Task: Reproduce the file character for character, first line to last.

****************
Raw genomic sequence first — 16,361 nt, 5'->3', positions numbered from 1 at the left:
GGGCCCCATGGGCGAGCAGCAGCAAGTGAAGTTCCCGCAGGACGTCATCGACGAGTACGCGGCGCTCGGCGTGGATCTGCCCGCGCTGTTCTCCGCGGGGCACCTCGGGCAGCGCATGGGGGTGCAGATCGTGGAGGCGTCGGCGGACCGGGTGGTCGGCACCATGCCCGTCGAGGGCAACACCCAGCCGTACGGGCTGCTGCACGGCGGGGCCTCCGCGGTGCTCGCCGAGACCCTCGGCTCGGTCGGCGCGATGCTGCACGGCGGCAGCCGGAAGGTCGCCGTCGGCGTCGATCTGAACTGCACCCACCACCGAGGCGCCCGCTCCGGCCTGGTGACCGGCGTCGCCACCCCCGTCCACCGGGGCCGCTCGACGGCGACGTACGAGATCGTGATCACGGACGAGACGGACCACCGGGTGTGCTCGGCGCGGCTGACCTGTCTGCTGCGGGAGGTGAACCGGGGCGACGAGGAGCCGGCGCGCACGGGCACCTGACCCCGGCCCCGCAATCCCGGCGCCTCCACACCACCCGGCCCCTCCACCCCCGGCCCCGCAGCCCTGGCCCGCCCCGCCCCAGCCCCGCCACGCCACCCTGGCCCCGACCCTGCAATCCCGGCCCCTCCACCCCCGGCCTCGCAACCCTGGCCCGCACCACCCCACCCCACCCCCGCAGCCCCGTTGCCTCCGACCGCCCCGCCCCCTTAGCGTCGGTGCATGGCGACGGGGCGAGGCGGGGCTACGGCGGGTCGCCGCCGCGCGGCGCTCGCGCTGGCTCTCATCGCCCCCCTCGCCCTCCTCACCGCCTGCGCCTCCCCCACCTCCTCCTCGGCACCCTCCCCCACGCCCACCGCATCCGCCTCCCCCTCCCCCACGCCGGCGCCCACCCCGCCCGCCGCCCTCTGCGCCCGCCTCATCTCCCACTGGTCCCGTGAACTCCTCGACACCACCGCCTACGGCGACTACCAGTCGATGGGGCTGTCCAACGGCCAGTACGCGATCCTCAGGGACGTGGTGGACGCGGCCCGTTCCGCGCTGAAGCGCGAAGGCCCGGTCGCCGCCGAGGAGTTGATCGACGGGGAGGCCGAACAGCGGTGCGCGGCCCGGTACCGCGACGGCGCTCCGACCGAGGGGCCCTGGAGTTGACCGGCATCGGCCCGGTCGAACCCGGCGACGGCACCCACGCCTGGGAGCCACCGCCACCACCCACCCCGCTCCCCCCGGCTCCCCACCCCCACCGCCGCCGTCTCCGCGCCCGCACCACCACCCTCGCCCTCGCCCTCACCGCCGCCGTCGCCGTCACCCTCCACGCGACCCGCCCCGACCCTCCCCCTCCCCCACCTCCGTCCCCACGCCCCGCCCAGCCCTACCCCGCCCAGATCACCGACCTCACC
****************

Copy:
Raw genomic sequence first — 16,361 nt, 5'->3', positions numbered from 1 at the left:
GGGCCCCATGGGCGAGCAGCAGCAAGTGAAGTTCCCGCAGGACGTCATCGACGAGTACGCGGCGCTCGGCGTGGATCTGCCCGCGCTGTTCTCCGCGGGGCACCTCGGGCAGCGCATGGGGGTGCAGATCGTGGAGGCGTCGGCGGACCGGGTGGTCGGCACCATGCCCGTCGAGGGCAACACCCAGCCGTACGGGCTGCTGCACGGCGGGGCCTCCGCGGTGCTCGCCGAGACCCTCGGCTCGGTCGGCGCGATGCTGCACGGCGGCAGCCGGAAGGTCGCCGTCGGCGTCGATCTGAACTGCACCCACCACCGAGGCGCCCGCTCCGGCCTGGTGACCGGCGTCGCCACCCCCGTCCACCGGGGCCGCTCGACGGCGACGTACGAGATCGTGATCACGGACGAGACGGACCACCGGGTGTGCTCGGCGCGGCTGACCTGTCTGCTGCGGGAGGTGAACCGGGGCGACGAGGAGCCGGCGCGCACGGGCACCTGACCCCGGCCCCGCAATCCCGGCGCCTCCACACCACCCGGCCCCTCCACCCCCGGCCCCGCAGCCCTGGCCCGCCCCGCCCCAGCCCCGCCACGCCACCCTGGCCCCGACCCTGCAATCCCGGCCCCTCCACCCCCGGCCTCGCAACCCTGGCCCGCACCACCCCACCCCACCCCCGCAGCCCCGTTGCCTCCGACCGCCCCGCCCCCTTAGCGTCGGTGCATGGCGACGGGGCGAGGCGGGGCTACGGCGGGTCGCCGCCGCGCGGCGCTCGCGCTGGCTCTCATCGCCCCCCTCGCCCTCCTCACCGCCTGCGCCTCCCCCACCTCCTCCTCGGCACCCTCCCCCACGCCCACCGCATCCGCCTCCCCCTCCCCCACGCCGGCGCCCACCCCGCCCGCCGCCCTCTGCGCCCGCCTCATCTCCCACTGGTCCCGTGAACTCCTCGACACCACCGCCTACGGCGACTACCAGTCGATGGGGCTGTCCAACGGCCAGTACGCGATCCTCAGGGACGTGGTGGACGCGGCCCGTTCCGCGCTGAAGCGCGAAGGCCCGGTCGCCGCCGAGGAGTTGATCGACGGGGAGGCCGAACAGCGGTGCGCGGCCCGGTACCGCGACGGCGCTCCGACCGAGGGGCCCTGGAGTTGACCGGCATCGGCCCGGTCGAACCCGGCGACGGCACCCACGCCTGGGAGCCACCGCCACCACCCACCCCGCTCCCCCCGGCTCCCCACCCCCACCGCCGCCGTCTCCGCGCCCGCACCACCACCCTCGCCCTCGCCCTCACCGCCGCCGTCGCCGTCACCCTCCACGCGACCCGCCCCGACCCTCCCCCTCCCCCACCTCCGTCCCCACGCCCCGCCCAGCCCTACCCCGCCCAGATCACCGACCTCACC